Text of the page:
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Chapter 68

He attends his Uncle with great Affection during a Fit of Illness — Sets out again for London — Meets with his Friend Godfrey, who is prevailed upon to accompany him to Bath; on the Road to which Place they chance to Dine with a Person who entertains them with a curious Account of a certain Company of Adventurers.

Thus determined, he took leave of Emilia and her mother, on pretence of going to London upon some urgent business, and returned to the garrison, leaving the good old lady very much concerned, and the daughter incensed at his behaviour, which was the more unexpected, because Godfrey had told them that the commodore approved of his nephew’s passion.

Our adventurer found his uncle so ill of the gout, which, for the first time, had taken possession of his stomach, that his life was in imminent danger, and the whole family in disorder. He therefore took the reins of government in his own hands, sent for all the physicians in the neighbourhood, and attended him in person with the most affectionate care, during the whole fit, which lasted a fortnight, and then retired before the strength of his constitution.

When the old gentleman recovered his health, he was so penetrated with Peregrine’s behaviour, that he actually would have made over to him his whole fortune, and depended upon him for his own subsistence, had not our youth opposed the execution of the deed with all his influence and might, and even persuaded him to make a will, in which his friend Hatchway, and all his other adherents, were liberally remembered, and his aunt provided for on her own terms. This material point being settled, he, with his uncle’s permission, departed for London, after having seen the family affairs established under the direction and administration of Mr. Jolter and the lieutenant; for, by this time, Mrs. Trunnion was wholly occupied with her spiritual concern.

On his first arrival at London, he sent a card to the lodgings of Gauntlet, in consequence of a direction from his mother; and that young gentleman waited on him next morning, though not with that alacrity of countenance and warmth of friendship which might have been expected from the intimacy of their former connection. Nor was Peregrine himself actuated by the same unreserved affection for the soldier which he had formerly entertained. Godfrey, over and above the offence he had taken at Pickle’s omission in point of corresponding with him, had been informed, by a letter from his mother, of the youth’s cavalier behaviour to Emilia, during his last residence at Winchester; and our young gentleman, as we have already observed, was disgusted at the supposed discovery which the soldier had made in his absence to the commodore. They, perceived their mutual umbrage at meeting, and received each other with that civility of reserve which commonly happens between two persons whose friendship is in the wane.

Gauntlet at once divined the cause of the other’s displeasure, and, in order to vindicate his own character, after the first compliments were passed, took the opportunity, on inquiring after the health of the commodore, to tell Peregrine, that, while he tarried at the garrison, on his return from Dover, the subject of the conversation, one night, happening to turn on our hero’s passion, the old gentleman had expressed his concern about that affair; and, among other observations, said, he supposed the object of his love was some paltry hussy, whom he had picked up when he was a boy at school. Upon which, Mr. Hatchway assured him, that she was a young woman of as good a family as any in the county; and, after having prepossessed him in her favour, ventured, out of the zeal of his friendship, to tell who she was. Wherefore, the discovery was not to be imputed to any other cause; and he hoped Mr. Pickle would acquit him of ail share in the transaction.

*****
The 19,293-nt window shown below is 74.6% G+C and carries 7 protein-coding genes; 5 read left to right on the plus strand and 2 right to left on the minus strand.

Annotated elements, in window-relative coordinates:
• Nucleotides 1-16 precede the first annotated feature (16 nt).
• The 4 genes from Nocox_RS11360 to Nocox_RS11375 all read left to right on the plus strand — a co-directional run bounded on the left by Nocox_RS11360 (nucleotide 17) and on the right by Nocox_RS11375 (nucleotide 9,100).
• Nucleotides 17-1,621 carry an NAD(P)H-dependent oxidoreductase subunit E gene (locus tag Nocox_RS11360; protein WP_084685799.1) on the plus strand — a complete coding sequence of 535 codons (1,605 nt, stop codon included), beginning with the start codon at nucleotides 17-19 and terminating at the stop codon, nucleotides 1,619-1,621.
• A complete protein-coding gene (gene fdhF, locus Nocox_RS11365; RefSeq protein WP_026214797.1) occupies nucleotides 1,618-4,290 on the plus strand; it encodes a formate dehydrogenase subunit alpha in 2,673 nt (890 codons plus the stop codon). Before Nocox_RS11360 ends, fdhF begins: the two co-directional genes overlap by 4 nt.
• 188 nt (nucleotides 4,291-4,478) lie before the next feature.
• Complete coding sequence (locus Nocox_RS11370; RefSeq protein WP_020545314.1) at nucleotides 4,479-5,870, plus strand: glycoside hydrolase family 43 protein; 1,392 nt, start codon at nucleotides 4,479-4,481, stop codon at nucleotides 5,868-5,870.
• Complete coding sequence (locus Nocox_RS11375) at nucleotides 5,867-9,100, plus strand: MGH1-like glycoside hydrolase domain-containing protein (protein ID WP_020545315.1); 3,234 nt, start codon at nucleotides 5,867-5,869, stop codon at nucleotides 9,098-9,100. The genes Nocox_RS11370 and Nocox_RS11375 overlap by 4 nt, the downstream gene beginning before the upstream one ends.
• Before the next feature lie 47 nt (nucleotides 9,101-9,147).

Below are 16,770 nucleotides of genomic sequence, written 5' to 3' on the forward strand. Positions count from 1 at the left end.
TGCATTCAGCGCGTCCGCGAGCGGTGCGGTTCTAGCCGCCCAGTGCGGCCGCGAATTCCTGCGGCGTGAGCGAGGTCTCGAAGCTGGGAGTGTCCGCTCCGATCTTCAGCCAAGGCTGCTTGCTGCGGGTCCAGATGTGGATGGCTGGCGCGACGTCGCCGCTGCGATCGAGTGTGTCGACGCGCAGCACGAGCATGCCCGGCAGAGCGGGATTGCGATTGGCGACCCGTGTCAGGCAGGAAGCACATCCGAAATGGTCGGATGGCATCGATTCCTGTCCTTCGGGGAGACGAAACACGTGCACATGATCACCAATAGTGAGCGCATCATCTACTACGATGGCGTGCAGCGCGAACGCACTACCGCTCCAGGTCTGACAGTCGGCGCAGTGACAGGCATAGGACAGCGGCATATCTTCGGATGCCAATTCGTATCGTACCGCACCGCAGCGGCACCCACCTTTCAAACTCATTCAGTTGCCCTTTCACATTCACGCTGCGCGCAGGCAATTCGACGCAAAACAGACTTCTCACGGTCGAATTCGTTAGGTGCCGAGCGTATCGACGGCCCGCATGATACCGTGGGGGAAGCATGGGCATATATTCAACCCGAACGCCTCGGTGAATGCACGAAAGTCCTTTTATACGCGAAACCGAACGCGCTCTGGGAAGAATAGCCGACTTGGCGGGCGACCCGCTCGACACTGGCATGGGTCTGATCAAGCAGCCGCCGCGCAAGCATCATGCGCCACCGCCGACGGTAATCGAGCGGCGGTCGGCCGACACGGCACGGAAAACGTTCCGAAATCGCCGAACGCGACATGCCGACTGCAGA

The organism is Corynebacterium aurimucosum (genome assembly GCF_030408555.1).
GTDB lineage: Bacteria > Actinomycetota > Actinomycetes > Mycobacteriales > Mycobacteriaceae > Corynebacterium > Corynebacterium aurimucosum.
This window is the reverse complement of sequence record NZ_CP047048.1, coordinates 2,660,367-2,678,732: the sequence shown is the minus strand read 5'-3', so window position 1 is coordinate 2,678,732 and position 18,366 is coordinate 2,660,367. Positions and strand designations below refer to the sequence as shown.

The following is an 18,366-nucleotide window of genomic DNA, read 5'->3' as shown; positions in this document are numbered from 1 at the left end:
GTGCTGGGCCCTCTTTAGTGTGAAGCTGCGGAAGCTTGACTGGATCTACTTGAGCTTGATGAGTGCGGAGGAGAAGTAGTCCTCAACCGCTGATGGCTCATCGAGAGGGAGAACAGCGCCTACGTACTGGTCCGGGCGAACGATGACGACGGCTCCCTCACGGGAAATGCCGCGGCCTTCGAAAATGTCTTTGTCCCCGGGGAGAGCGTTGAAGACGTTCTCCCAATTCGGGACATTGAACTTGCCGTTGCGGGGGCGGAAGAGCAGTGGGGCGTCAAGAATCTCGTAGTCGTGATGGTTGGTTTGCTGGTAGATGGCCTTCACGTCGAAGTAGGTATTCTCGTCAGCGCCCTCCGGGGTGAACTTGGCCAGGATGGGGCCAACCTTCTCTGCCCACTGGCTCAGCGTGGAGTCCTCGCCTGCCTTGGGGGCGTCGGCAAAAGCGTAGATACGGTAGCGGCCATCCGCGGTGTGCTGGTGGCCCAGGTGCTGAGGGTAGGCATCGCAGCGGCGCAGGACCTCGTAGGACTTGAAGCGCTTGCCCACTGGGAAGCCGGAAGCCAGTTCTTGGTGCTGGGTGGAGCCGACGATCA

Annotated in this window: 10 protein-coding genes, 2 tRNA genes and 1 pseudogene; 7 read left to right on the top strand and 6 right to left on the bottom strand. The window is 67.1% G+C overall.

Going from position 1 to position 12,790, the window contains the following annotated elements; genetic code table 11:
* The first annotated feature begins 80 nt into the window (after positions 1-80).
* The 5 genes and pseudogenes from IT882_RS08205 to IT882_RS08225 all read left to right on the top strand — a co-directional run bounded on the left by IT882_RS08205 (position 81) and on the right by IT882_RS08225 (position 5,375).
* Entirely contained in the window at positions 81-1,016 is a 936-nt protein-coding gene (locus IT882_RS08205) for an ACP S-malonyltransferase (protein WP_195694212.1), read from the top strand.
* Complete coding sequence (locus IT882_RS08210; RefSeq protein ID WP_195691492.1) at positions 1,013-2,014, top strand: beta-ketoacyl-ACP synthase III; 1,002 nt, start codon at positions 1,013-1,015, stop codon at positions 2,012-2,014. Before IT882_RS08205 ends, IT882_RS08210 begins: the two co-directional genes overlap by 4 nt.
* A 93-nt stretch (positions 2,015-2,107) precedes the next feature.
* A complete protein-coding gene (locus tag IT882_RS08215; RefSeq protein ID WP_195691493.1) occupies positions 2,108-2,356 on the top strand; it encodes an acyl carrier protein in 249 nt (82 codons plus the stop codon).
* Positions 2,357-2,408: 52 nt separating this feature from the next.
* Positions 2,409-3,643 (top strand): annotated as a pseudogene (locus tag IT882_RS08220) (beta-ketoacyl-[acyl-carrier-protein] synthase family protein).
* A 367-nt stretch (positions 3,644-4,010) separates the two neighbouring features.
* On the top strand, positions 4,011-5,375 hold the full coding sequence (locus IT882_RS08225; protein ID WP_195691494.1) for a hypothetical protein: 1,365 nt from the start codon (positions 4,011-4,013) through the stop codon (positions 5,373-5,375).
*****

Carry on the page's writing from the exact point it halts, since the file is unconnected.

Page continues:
Peregrine was very well pleased to be thus undeceived; his countenance immediately cleared up, the formality of his behaviour relaxed into his usual familiarity; he asked pardon for his unmannerly neglect of Godfrey’s letter, which he protested, was not owing to any disregard, or abatement of friendship, but to a hurry of youthful engagements, in consequence of which he bad procrastinated his answer from time to time, until he was ready to return in person.

The young soldier was contented with this apology and, as Pickle’s intention, with respect to his sister, was still dubious and undeclared, he did not think it was incumbent upon him, as yet, to express any resentment on that score; but was wise enough to foresee, that the renewal of his intimacy with our young gentleman might be the means of reviving that flame which had been dissipated by a variety of new ideas. With those sentiments, he laid aside all reserve, and their communication resumed its former channel. Peregrine made him acquainted with all the adventures in which he had been engaged since their parting; and he, with the same confidence, related the remarkable incidents of his own fate; among other things, giving him to understand, that, upon obtaining a commission in the army, the father of his dear Sophy, without once inquiring about the occasion of his promotion, had not only favoured ............

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